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Published in the 1-15 Feb 2004 print edition of MG; send me the print edition

For Shivaji fans, truth better be damned

New Delhi: Activists of Sambhaji Brigade, a sister organisation of Maratha Mahasangh (a regional outfit advocating the rights of Maratha people) vandalised internationally renowned Bhandarkar Oriental Research Institute (BORI) in Pune on January 5. They were infuriated over a controversial remark about Maratha king Shivaji’s parentage in James W. Laine’s book, Shivaji: The Hindu King in Islamic India. Laine is a professor of religious studies at a US university. The institute became the target of attack because Shrikant Bahulkar, a Sanskrit scholar of the institute was acknowledged by the author for his help in gathering information for the book.

A mob of nearly 150 activists of the Brigade ransacked the institute and destroyed thousands of rare books and research material including portraits of renowned scholars. Copper plates belonging to 11th century, an idol of Munda Katta Ganesh (Ganesh’s head cut off), an album of Nizam of Hyderabad dated 1935, spearheads, curios and a calendar have been stolen.
The Institute has been the source of many important researches. Scholars from India, Europe and other countries visited it to study different aspects of Indology. The institute was established in 1917 to commemorate the works of Ramkrishna Gopal Bhandarkar. 

Sambhaji Brigade activists are demanding action against Laine and the publisher and arrest of all those persons acknowledged by the author. Brigade’s spokesperson Shreemant Kokate said that Laine referred to certain jokes on Shivaji’s parentage. The Brigade is also demanding closure of BORI and probe against American Study Cirle, Deccan College, Tilak Maharashtra Vidyapeeth and Bharat Itihas Samshodhan Mandan for "dissemination of information to insult national heroes".

Laine has said that in fact, the book is a positive portrayal of Shivaji. The controversial part in the book comprised only two or three pages at the end. "There are passages where I report on various stories or even jokes, as my main concern was with stories, not history, but these things have been read completely out of context. As an example, I would note that though I argued that Ramdas probably had very little to do with Shivaji and that most of the stories about their relationship are fictional, I am now accused of claiming that he was Shivaji’s biological father," Laine said recently.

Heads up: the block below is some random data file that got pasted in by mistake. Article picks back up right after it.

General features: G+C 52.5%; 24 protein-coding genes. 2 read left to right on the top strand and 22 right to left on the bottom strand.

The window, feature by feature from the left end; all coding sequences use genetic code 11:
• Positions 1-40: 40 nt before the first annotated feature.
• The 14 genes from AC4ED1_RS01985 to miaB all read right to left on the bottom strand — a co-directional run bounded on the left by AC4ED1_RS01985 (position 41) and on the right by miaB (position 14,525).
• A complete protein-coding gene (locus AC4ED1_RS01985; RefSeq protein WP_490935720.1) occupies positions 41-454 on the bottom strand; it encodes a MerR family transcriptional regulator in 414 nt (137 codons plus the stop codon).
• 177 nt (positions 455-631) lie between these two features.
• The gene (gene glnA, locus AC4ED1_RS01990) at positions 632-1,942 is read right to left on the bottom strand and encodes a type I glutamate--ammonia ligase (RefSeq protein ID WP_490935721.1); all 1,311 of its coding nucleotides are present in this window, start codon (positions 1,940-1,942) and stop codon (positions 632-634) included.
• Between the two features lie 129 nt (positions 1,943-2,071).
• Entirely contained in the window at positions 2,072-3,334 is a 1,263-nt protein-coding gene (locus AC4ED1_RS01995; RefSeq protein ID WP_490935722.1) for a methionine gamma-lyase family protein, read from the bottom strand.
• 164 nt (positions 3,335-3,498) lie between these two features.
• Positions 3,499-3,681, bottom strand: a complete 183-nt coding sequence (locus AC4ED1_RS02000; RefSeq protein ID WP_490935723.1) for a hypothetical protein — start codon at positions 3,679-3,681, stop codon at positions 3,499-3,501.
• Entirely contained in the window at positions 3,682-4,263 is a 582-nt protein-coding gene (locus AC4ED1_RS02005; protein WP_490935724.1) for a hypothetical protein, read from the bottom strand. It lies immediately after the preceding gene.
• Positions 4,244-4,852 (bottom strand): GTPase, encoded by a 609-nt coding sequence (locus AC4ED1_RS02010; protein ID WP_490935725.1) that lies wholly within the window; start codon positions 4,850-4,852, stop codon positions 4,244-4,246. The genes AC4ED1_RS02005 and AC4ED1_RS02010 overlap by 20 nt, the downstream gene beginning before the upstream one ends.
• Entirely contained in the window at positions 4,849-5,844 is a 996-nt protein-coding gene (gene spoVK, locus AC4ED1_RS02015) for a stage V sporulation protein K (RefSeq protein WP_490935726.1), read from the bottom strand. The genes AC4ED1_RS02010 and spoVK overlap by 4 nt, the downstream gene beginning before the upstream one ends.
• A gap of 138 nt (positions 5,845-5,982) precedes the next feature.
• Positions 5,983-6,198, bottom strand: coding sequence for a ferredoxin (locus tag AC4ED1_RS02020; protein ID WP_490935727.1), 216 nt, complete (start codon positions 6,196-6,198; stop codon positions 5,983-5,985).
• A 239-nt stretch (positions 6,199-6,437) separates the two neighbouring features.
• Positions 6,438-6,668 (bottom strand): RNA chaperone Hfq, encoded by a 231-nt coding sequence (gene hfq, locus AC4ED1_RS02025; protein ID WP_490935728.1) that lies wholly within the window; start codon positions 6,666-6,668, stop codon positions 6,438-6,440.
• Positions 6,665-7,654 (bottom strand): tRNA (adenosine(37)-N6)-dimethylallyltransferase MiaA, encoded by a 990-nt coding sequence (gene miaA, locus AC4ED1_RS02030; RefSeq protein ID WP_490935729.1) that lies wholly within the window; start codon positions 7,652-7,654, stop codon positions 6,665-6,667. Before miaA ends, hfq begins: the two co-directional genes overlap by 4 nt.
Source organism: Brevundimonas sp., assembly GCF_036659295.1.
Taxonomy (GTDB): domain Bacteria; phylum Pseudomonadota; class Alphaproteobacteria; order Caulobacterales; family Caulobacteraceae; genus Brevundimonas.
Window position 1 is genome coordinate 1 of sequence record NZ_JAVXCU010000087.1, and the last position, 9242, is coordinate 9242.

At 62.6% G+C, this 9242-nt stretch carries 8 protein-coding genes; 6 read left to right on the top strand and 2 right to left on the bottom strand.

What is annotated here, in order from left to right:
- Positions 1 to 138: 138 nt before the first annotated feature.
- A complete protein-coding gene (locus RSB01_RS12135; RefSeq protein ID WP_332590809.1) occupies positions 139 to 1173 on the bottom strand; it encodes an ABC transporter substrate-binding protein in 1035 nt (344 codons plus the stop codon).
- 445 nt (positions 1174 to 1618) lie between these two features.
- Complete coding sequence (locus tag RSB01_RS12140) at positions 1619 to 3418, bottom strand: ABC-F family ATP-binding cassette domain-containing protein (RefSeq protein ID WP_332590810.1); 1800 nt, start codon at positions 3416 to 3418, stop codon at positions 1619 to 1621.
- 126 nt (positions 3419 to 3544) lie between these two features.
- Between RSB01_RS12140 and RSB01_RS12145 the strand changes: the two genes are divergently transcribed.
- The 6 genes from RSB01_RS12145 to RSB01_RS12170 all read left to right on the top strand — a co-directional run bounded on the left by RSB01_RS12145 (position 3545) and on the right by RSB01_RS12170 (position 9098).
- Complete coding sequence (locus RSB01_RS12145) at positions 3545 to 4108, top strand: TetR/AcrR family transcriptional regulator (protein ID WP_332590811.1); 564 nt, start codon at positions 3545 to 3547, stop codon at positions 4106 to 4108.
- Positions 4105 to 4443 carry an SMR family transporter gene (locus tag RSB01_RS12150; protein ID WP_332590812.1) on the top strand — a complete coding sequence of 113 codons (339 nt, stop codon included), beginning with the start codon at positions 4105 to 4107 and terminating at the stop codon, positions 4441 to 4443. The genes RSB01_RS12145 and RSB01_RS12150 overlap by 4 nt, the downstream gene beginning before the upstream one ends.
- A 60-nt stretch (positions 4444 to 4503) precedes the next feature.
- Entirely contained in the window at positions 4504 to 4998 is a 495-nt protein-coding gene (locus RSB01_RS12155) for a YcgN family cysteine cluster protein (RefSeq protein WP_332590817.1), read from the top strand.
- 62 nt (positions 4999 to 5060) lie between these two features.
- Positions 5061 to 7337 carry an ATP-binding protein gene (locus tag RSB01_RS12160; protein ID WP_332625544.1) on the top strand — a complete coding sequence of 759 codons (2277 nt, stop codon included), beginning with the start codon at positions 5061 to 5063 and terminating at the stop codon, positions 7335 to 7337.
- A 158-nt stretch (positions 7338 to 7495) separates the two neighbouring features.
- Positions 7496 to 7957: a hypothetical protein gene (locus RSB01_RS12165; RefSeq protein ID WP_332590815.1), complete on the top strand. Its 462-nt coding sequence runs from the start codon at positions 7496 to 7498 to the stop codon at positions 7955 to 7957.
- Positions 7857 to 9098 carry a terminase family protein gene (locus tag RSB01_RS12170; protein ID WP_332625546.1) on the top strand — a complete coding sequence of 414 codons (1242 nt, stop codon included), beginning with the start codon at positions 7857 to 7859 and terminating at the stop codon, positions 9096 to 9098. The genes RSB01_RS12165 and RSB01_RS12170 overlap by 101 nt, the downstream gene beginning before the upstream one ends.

Laine tried to analyse the character of Shivaji, and has raised a few questions about some incidents in Shivaji’s life. A month back, Laine sought a public apology for the controversial remark and the publisher of the book withdrew it from the market.

However, Maratha organisations and community leaders are divided over the controversy. The Akhil Bhartiya Maratha Mahasangh (ABMM) president, Shashikant Pawar condemned the attack, while several other Maratha organisations have supported the attack and demanded the release of 72 persons arrested for destruction of the institute. They are demanding action against the institute for "hatching a conspiracy to defame Shivaji."

Shivaji was born in 1627 into a family of Maratha bureaucrats. In recent years, with the advent to power of the BJP at national level and of Shiv Sena in Maharashtra Shivaji once again rose to eminence. A century earlier, Indian nationalist Balgangadhar Tilak revived the political memory of Shivaji. Early nationalists in search of martial heroes raised him to the eminence of a "freedom fighter".

 - M Mazharul Haque

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